GOP strategist: Trump will be anchor around Republicans’ necks in general election
GOP strategist Mike Murphy on Sunday said Republican candidates running pro-Trump platforms in this year’s primaries will find the president is an “anchor around [their] neck” during the general elections.
“Now you come out … from the ‘Trump church’ in the Republican primary with a big Trump halo. But in the general election, Democrats all hate Trump and among independents he’s mostly upside-down,” Murphy said on NBC’s “Meet the Press.”
“So what is your magic light sword in the primary becomes an anchor around your neck in the general,” he continued.
Republican candidates across the country are attempting to appeal to Trump supporters by seeking to closely align themselves with the president and his agenda.
Georgia Secretary of State Brian Kemp (R), whose campaign promoted Trump’s hard-line immigration policies, won the Republican nomination for governor in late July. He won late endorsements from President Trump and Vice President Pence.
Still, losses from other Trump-backed candidates like Pennsylvania Republican state Rep. Rick Saccone, and Alabama Republicans Luther Strange and Roy Moore, suggest that platforms that align with the president and his policies aren’t fail-proof.
Murphy said he is wary of a strategy in which Republicans seek to tie themselves to the president, but noted Republican politics are now “all Trump all the time.”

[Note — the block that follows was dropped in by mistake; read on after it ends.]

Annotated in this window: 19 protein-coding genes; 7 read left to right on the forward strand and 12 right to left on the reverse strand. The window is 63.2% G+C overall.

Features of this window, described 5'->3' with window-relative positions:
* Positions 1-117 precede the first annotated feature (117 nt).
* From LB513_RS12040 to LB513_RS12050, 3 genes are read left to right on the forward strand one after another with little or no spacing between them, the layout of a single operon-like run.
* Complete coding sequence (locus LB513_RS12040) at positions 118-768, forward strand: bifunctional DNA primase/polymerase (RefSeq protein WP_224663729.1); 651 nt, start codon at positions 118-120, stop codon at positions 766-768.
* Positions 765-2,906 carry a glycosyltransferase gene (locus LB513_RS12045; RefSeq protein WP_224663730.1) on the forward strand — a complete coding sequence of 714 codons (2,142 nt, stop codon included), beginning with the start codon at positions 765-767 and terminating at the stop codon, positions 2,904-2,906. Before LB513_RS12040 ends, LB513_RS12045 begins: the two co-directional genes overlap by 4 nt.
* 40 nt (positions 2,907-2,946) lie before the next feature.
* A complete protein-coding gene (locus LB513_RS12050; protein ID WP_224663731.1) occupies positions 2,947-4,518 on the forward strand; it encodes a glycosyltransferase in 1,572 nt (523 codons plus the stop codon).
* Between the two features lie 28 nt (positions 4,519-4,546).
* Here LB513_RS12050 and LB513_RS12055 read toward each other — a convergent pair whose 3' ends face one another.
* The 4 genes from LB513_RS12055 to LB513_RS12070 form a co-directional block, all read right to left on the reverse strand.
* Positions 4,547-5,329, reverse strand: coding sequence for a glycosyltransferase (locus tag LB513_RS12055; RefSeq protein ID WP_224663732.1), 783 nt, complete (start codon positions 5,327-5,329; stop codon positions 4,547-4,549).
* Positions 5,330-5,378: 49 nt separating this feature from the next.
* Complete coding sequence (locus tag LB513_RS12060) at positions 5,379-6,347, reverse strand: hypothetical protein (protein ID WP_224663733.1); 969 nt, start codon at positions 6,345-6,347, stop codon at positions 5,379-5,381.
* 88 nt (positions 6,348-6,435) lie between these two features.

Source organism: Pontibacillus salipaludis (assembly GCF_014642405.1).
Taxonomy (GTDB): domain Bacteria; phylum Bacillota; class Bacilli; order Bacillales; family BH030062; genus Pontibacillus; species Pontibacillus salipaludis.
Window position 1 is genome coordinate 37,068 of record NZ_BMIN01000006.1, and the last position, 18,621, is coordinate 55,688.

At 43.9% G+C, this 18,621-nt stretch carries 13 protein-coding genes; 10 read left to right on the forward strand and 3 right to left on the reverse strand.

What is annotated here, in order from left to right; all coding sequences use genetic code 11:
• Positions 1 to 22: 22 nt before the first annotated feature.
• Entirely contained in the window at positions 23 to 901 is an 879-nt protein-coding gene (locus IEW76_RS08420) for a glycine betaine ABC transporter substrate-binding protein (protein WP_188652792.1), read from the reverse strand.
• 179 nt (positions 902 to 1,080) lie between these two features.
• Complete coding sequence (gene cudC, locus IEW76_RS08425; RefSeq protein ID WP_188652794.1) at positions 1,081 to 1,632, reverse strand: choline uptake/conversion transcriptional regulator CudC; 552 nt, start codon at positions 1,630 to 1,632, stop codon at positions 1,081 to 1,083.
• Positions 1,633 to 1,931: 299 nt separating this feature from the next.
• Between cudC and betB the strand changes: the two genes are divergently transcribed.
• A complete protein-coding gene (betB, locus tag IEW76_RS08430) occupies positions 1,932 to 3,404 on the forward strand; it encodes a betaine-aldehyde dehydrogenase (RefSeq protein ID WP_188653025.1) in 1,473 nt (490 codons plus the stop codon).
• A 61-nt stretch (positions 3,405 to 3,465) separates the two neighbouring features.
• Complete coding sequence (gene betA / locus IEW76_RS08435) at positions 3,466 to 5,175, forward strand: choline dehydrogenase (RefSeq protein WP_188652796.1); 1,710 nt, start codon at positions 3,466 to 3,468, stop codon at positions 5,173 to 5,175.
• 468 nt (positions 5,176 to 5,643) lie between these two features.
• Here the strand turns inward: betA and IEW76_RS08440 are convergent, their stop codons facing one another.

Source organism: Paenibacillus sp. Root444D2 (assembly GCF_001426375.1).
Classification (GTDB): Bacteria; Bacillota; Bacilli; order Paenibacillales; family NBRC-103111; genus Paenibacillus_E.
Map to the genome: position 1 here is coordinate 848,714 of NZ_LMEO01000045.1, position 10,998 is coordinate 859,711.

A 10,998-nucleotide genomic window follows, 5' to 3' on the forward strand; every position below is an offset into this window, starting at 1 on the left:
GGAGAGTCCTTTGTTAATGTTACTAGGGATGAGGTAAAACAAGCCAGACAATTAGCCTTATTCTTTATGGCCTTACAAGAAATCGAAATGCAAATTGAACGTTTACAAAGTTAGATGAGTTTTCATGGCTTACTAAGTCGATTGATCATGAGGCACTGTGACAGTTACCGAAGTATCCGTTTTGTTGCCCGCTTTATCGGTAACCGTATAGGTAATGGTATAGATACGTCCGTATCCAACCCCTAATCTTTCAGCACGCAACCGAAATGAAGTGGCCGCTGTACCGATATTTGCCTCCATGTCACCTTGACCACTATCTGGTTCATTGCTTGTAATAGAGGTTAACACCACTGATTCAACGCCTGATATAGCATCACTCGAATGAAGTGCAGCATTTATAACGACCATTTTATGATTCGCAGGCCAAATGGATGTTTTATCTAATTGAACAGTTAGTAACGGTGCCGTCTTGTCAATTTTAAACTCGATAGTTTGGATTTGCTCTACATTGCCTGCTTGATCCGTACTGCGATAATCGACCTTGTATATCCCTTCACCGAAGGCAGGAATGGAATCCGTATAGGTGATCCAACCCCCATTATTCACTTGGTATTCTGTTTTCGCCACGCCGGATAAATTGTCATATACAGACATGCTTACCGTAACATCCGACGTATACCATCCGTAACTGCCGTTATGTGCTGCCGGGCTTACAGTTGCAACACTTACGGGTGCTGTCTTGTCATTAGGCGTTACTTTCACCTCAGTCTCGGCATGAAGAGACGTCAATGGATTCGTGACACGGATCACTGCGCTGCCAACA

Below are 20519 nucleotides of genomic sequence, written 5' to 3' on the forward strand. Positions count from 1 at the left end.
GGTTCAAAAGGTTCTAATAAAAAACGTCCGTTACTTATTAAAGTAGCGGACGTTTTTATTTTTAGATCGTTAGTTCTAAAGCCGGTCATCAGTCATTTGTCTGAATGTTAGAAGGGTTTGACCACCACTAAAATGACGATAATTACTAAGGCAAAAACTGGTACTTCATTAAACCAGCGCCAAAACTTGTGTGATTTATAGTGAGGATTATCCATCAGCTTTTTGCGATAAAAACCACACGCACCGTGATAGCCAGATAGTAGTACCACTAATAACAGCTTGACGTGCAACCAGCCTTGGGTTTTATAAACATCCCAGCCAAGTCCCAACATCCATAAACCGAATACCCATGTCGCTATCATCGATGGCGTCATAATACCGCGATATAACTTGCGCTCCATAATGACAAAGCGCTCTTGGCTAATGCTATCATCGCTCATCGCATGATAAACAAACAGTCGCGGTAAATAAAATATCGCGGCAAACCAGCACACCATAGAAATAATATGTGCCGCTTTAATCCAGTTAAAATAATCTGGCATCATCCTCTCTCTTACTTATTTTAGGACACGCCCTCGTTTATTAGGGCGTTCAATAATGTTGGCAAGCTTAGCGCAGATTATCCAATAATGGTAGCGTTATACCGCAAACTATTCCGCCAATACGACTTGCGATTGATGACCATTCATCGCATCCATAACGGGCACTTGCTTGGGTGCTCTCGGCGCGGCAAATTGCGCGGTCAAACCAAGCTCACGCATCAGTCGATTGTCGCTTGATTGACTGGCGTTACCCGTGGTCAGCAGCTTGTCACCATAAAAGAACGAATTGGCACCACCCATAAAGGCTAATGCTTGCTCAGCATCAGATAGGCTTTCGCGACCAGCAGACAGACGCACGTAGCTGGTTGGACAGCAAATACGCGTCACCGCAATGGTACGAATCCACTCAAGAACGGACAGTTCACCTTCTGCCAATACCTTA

“It’s like the Stalin trials now,” he said, seemingly referring to the Moscow trials against opponents of former Soviet dictator Joseph Stalin. “If you wore the collectivist tie, you’re out of order.”
“It is the new reality of the Republican primary,” Murphy said.
WATCH: GOP strategist Mike Murphy tracks President Trump’s influence over Republican primaries.@murphymike: Republican politics are now “all Trump all the time,” and it can be an “anchor” in a general election. #IfItsSunday pic.twitter.com/RGI54JAcEq
— Meet the Press (@MeetThePress) August 5, 2018
While Trump has record approval ratings among Republicans, his approval rating overall has wavered since taking office, according to Gallup polling data.
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